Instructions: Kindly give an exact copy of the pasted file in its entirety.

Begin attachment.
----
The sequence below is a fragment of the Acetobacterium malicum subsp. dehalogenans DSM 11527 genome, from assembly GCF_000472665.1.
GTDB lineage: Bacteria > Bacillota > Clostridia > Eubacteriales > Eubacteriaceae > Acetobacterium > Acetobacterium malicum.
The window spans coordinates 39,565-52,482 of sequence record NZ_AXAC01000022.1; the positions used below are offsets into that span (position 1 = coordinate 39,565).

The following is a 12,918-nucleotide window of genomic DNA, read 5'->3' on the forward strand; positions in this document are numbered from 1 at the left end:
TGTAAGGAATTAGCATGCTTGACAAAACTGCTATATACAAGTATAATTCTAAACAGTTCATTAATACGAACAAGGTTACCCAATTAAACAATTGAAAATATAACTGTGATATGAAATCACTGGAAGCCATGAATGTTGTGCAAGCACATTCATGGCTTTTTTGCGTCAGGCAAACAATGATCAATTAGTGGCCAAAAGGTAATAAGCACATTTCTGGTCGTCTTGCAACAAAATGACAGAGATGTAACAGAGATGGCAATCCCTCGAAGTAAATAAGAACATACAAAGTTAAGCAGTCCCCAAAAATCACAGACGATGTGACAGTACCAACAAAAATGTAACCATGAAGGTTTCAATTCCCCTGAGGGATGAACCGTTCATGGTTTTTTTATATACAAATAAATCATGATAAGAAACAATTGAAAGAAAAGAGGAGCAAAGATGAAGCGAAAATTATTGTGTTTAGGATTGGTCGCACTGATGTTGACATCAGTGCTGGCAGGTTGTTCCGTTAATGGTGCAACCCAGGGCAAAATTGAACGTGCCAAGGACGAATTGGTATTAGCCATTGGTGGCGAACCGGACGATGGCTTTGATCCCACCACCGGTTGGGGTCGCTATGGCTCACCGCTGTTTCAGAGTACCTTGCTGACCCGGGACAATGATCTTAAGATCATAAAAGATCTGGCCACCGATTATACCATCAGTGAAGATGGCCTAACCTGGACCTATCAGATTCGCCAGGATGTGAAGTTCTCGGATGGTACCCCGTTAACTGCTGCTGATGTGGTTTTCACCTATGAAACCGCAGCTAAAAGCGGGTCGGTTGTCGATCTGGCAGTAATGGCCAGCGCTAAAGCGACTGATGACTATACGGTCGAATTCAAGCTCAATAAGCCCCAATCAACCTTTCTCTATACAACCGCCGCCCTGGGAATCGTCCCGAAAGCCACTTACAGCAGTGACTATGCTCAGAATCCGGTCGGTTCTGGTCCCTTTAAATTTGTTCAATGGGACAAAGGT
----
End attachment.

The sequence below is a fragment of the Acetobacterium malicum subsp. dehalogenans DSM 11527 genome, from assembly GCF_000472665.1.
GTDB lineage: Bacteria > Bacillota > Clostridia > Eubacteriales > Eubacteriaceae > Acetobacterium > Acetobacterium malicum.
The window spans coordinates 39,565-52,482 of sequence record NZ_AXAC01000022.1; the positions used below are offsets into that span (position 1 = coordinate 39,565).

The following is a 12,918-nucleotide window of genomic DNA, read 5'->3' on the forward strand; positions in this document are numbered from 1 at the left end:
TGTAAGGAATTAGCATGCTTGACAAAACTGCTATATACAAGTATAATTCTAAACAGTTCATTAATACGAACAAGGTTACCCAATTAAACAATTGAAAATATAACTGTGATATGAAATCACTGGAAGCCATGAATGTTGTGCAAGCACATTCATGGCTTTTTTGCGTCAGGCAAACAATGATCAATTAGTGGCCAAAAGGTAATAAGCACATTTCTGGTCGTCTTGCAACAAAATGACAGAGATGTAACAGAGATGGCAATCCCTCGAAGTAAATAAGAACATACAAAGTTAAGCAGTCCCCAAAAATCACAGACGATGTGACAGTACCAACAAAAATGTAACCATGAAGGTTTCAATTCCCCTGAGGGATGAACCGTTCATGGTTTTTTTATATACAAATAAATCATGATAAGAAACAATTGAAAGAAAAGAGGAGCAAAGATGAAGCGAAAATTATTGTGTTTAGGATTGGTCGCACTGATGTTGACATCAGTGCTGGCAGGTTGTTCCGTTAATGGTGCAACCCAGGGCAAAATTGAACGTGCCAAGGACGAATTGGTATTAGCCATTGGTGGCGAACCGGACGATGGCTTTGATCCCACCACCGGTTGGGGTCGCTATGGCTCACCGCTGTTTCAGAGTACCTTGCTGACCCGGGACAATGATCTTAAGATCATAAAAGATCTGGCCACCGATTATACCATCAGTGAAGATGGCCTAACCTGGACCTATCAGATTCGCCAGGATGTGAAGTTCTCGGATGGTACCCCGTTAACTGCTGCTGATGTGGTTTTCACCTATGAAACCGCAGCTAAAAGCGGGTCGGTTGTCGATCTGGCAGTAATGGCCAGCGCTAAAGCGACTGATGACTATACGGTCGAATTCAAGCTCAATAAGCCCCAATCAACCTTTCTCTATACAACCGCCGCCCTGGGAATCGTCCCGAAAGCCACTTACAGCAGTGACTATGCTCAGAATCCGGTCGGTTCTGGTCCCTTTAAATTTGTTCAATGGGACAAAGGT